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Iranian Journal of Pediatrics
Tehran University of Medical Sciences Press
ISSN: 1018-4406 EISSN: 2008-2150
Vol. 21, Num. 1, 2011, pp. 95-98

Iranian Journal of Pediatrics, Vol. 20, No. 1, January-March, 2011, pp. 95-98

Serum Immunoglobulin Levels in Splenectomized and Non-Splenectomized Patients with Major Beta-Thalassemia

Mojgan Kiani-amin1, MD; Mohammadmehdi Daneshi1, MD; Parviz Ayazi1, MD; Shima Mohammadian1, MD, and Nima Rezaei2,3, MD, PhD

  1. Qods Hospital, Qazvin University of Medical Sciences, Qazvin, Iran
  2. Molecular Immunology Research Center; Department of Immunology, School of Medicine, Tehran University of Medical Sciences, Tehran, Iran
  3. Research Center for Immunodeficiencies , Children's Medical Center, Tehran, Iran

* Corresponding Author; Address: Ghods Hospital, Qazvin University of Medical Sciences, Qazvin, Iran, E-mail: babak44@ymail.com

Received: Mar 23, 2010; Final Revision: Jun 18, 2010; Accepted: Jul 10, 2010

Code Number: pe11016

Abstract

Objective: Thalassemia is a common disease in many countries, in which several complications such as infections can occur. Although aberration in the function of the immune system could be a reason for such complication, a little is known about the status of humoral immune system in major beta thalassemia. In this study we measured serum immunoglobulins level in a group of patients with major beta thalassemia.
Methods: Ninety nine patients with major beta thalassemia were enrolled in this study divided into two groups of splenctomized and not splenctomized patients. Serum IgG, IgM and IgA levels of these patients were measured and analyzed.
Findings: Serum mean levels of IgG and IgM in patients of all ages in both groups were normal. The mean serum IgA level in the group of not splenectomized patients aged less than five years as well as in the splenectomized patients aged more than twenty years was increased. However, it was normal in other age groups.
Conclusion: Although this study could not show any defect in the humoral immune system, evaluation of immunoglobulins could be useful to understand the relmarkable high rate of infection in the patients with major beta thalassemia.

Key Words: Humoral Immune System; Immunoglobulins; Major Beta-Thalassemia; Splenectomy

Introduction

Major beta thalassemia is one of the most prevalent disorders in Mediterranean regions, caused by mutations in the gene responsible for producing beta globin chain on the chromosome 11[1]. The disease in the affected patients can progress to a number of complications such as cardiac failure, infection, leukemia and lymphoma, which consequently is associated with higher rate of mortality. Infection is considered as the second cause of mortality in these patients[2]. There are various causes of infection including blood transfusion, splenectomy, iron overload in the body, and aberration of function in immunity system[2].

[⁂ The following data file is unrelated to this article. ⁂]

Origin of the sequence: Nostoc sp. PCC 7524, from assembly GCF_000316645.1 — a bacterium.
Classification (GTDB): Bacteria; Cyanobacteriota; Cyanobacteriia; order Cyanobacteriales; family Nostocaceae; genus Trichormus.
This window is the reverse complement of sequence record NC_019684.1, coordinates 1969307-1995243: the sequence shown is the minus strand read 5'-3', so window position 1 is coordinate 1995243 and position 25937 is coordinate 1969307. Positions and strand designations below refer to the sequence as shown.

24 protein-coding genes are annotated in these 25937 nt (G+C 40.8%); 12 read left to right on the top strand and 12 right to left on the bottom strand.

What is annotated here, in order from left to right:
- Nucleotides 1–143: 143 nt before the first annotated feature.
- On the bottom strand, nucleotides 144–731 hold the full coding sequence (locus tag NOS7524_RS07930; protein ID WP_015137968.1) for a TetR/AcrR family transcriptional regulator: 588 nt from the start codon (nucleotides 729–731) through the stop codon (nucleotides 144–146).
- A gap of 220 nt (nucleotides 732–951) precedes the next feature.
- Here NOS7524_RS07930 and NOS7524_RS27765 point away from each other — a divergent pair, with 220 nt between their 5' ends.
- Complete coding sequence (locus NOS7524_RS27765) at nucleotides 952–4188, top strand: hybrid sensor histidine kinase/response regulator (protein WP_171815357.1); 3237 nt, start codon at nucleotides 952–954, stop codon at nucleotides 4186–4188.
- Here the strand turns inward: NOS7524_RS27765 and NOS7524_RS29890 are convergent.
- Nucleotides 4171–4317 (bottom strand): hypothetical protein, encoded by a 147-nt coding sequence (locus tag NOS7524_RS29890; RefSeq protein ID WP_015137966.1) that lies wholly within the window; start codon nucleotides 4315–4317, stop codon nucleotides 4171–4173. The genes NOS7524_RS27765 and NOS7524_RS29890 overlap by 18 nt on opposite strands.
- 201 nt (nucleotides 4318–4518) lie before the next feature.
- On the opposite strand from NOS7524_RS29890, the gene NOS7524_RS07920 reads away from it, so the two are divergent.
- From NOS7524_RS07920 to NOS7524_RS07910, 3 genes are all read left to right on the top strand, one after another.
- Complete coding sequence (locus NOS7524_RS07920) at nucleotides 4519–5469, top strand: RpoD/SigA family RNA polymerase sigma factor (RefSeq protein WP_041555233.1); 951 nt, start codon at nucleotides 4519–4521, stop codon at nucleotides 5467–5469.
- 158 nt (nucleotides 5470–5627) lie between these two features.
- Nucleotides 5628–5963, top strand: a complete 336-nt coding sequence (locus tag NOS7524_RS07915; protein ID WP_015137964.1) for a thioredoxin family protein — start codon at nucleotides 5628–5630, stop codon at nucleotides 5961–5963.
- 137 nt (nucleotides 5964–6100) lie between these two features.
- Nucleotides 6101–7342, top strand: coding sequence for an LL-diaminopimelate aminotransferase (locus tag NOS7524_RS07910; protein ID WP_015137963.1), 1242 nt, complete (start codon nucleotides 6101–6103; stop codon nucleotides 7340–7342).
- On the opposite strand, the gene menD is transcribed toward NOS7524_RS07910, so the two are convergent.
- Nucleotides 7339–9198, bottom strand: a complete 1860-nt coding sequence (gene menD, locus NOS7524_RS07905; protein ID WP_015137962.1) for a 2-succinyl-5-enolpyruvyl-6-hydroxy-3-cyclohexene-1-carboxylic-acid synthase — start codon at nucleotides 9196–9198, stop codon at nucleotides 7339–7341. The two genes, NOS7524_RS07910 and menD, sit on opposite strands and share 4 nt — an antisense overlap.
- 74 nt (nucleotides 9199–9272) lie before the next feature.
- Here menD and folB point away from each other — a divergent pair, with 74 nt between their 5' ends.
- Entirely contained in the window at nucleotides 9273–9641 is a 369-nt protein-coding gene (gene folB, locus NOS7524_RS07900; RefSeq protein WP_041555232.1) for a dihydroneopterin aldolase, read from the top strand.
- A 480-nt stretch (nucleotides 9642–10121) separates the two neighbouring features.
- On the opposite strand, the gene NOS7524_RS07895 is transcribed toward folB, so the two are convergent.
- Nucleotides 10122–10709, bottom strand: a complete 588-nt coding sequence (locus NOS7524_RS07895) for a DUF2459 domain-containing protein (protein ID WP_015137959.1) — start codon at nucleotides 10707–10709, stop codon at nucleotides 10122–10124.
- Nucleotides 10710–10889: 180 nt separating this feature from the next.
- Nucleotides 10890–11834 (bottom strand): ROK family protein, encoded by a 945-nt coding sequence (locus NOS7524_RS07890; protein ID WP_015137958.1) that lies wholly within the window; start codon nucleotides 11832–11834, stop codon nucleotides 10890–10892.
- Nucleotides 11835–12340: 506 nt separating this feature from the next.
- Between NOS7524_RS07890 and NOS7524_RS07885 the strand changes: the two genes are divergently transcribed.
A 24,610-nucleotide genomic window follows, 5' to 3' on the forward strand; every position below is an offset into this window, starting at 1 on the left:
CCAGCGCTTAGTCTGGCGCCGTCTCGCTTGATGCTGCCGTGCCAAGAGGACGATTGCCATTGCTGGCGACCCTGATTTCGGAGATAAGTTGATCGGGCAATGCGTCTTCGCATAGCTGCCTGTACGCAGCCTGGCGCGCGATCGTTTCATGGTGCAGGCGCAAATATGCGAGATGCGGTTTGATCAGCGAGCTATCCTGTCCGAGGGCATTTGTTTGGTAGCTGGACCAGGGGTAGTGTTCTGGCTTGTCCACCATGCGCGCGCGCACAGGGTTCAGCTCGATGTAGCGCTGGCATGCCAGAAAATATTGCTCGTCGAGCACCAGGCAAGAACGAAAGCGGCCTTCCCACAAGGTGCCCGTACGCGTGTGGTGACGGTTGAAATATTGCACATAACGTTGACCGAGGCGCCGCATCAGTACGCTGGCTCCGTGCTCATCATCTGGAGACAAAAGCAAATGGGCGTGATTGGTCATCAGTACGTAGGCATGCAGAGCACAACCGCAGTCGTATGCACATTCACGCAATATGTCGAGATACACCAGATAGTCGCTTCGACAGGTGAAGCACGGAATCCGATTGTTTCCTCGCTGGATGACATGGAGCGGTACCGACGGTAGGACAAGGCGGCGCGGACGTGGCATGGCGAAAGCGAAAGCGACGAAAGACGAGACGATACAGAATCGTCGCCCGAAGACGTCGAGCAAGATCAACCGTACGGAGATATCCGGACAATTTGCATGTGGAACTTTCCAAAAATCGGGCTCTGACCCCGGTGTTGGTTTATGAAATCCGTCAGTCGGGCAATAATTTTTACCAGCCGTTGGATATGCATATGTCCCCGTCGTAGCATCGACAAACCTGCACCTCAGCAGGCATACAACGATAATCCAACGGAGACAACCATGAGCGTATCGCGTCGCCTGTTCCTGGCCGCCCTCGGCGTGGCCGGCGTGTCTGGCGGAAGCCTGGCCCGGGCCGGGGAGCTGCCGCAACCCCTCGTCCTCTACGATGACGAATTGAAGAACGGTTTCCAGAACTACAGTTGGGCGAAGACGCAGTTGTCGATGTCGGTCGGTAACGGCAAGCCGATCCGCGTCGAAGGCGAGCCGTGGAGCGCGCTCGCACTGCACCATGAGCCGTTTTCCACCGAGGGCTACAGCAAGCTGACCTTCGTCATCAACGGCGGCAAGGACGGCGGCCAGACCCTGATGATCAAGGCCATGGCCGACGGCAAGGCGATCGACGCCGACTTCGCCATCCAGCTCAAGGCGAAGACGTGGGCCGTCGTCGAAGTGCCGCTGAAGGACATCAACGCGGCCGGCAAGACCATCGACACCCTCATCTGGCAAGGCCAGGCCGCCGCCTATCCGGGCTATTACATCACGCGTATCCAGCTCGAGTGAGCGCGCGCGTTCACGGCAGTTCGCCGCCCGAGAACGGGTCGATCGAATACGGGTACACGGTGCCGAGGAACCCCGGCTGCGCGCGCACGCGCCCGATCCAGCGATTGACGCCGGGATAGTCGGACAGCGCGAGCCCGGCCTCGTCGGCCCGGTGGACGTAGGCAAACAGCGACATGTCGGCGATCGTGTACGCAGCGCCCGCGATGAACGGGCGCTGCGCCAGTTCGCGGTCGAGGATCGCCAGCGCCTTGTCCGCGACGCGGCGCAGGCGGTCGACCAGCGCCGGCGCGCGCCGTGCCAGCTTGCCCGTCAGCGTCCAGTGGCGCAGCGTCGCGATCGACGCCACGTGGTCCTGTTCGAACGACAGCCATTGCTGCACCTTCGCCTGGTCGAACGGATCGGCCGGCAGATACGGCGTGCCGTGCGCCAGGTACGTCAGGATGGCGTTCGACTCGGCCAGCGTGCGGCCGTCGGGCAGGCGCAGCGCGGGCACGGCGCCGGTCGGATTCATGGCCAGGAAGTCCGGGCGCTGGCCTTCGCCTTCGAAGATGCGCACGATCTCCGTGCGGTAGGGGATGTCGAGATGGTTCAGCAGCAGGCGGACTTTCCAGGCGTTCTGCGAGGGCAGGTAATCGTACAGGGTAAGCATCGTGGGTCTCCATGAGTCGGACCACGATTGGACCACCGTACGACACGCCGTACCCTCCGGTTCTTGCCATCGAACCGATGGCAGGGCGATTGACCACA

Aberration in the immunity system could increase the risk of leukemia and lymphoma. A number of studies revealed various qualitative and quantitative defects in the production of the immunoglobulins, T and B lymphocytes activities, number and function of microphages and neutrophils including chemotaxis and phagocytosis and also aberrations of complement system[3-5].

Some studies have revealed an increased activity, number and differentiation of B lymphocytes[3,4,6,7]. However, other studies reported normal levels of these figures[5]. In different studies, IgA and IgG serum levels have been reported normal[3-5,8] to high[9-12], whilst IgM level was normal[2,7,8] or decreased[4]. Considering the high prevalence of major beta thalassemia in the Mediterranean countries, we investigated a part of the humoral immune system as a probable cause of increased risk of infection in these patients.

Subjects and Methods

This cross-sectional study was performed on patients with major beta thalassemia, referred to Thalassemia Center of Qazvin’s Qods Children's Hospital in 2007. During the study, none of the patients was affected by any kind of infection. This study was approved by local Ethics Committee of the Hospital. From 106 patients cared for by this center, 99 volunteers were enrolled in the study after obtaining informed consent.

Six clotted venous blood samples of each patient were centrifuged in fast spin and the gathered serum was kept in -20˚C till the time of assay.

The serum levels of the immunoglobulins IgA, IgG and IgM were detected by immunoturbido­metry, using special kits (Pars Azemoun Company, Iran) according to the international standards. In this method, serum immunoglobulins form an immune complex with polyclonal antibodies existing in the solution and cause turbidity of the solution. The intensity of turbidity resulted has direct relation with the level of immune globulin. The light passing through this suspension is refracted in proportion with protein concentration of the test sample (here immunoglobulin) which is detected by the photodiode apparatus.

The demographic and specific (removing the spleen) information about the patients has been gathered in questionnaires and patients’files. The mean serum immunoglobulin levels of all patients (either splenectomized or not splenectomized) were compared with normal ranges of each age group. 

Findings

Ninety nine patients (48 males and 51 females) with major beta thalassemia were studied. Mean age of the patients was 12 (range 2 to 32) years. Seventy (70.7%) patients were in the age groups of less than 20 years (Table 1). Twenty two (22.2%) patients underwent therapeutic splenectomy.